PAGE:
That tells me why they would want to market a product to Black users, but it doesn't tell me why Black users would find the product useful. In fact, to me it suggests Black users are more likely to already have enough web-savvy to make this type of offering redundant.

  5. This post is right on the money. And funny too! Thank you Cecily for your succinct style and intelligent humor.

  6. Reminds me of Girlawhirl, the "toolbar for women": http://prentissriddle.com/blog/?p=40
    Personally I see the point in making a culture- or community-specific version of a content-specific tool, maybe even a search engine. However, I don't see a browser as a content-specific tool. A browser is most useful when it efficiently retrieves and displays whatever content I ask it to.

  7. Reminds me of Girlawhirl, the "toolbar for women": http://prentissriddle.com/blog/?p=40
    Personally I see the point in making a culture- or community-specific version of a content-specific tool, maybe even a search engine. However, I don't see a browser as a content-specific tool. A browser is most useful when it efficiently retrieves and displays whatever content I ask it to.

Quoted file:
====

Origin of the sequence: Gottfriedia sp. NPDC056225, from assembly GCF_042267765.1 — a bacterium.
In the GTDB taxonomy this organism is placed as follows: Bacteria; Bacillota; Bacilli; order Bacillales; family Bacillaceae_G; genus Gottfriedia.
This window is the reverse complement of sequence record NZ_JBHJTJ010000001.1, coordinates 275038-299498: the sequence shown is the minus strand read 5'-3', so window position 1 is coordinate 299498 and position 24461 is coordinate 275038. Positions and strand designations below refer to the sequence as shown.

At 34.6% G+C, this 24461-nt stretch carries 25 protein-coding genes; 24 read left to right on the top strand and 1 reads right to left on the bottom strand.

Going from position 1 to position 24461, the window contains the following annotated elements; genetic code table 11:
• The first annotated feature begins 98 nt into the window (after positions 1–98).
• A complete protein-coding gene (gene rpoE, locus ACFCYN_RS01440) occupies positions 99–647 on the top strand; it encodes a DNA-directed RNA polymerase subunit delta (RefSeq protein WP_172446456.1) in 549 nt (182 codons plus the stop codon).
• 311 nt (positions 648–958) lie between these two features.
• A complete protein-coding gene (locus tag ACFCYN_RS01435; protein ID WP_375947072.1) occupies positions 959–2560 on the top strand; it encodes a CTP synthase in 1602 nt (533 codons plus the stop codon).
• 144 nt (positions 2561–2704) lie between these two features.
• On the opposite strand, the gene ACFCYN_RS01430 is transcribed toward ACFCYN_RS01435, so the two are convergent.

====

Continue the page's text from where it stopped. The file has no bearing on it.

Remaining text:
8. Cecily Walker says:

    The difference, Dame Johnson, is that Black Planet was an online community. Any browser can be used to access any online community, so the question remains why anyone would need a "black" themed browser? It isn't adding anything of value, and based on Karsh's review above (read it if you haven't – it's quite detailed), it actually has more limited functionality than other browsers on the market, which can actually hinder a person's access to the web. Blackbird is purely unnecessary.

  9. The difference, Dame Johnson, is that Black Planet was an online community. Any browser can be used to access any online community, so the question remains why anyone would need a "black" themed browser? It isn't adding anything of value, and based on Karsh's review above (read it if you haven't – it's quite detailed), it actually has more limited functionality than other browsers on the market, which can actually hinder a person's access to the web. Blackbird is purely unnecessary.

  10. Cecily Walker says:

    Well said, Prentiss. A browser's just a tool I use to get to the content I want – it isn't the content itself.

  11. Well said, Prentiss. A browser's just a tool I use to get to the content I want – it isn't the content itself.

  12. Cecily Walker says:

    That's a good point, Jay. How is it that we're more technically savvy, but we need a crippled — er — enhanced browser to "improve" our experience?

  13. That's a good point, Jay. How is it that we're more technically savvy, but we need a crippled — er — enhanced browser to "improve" our experience?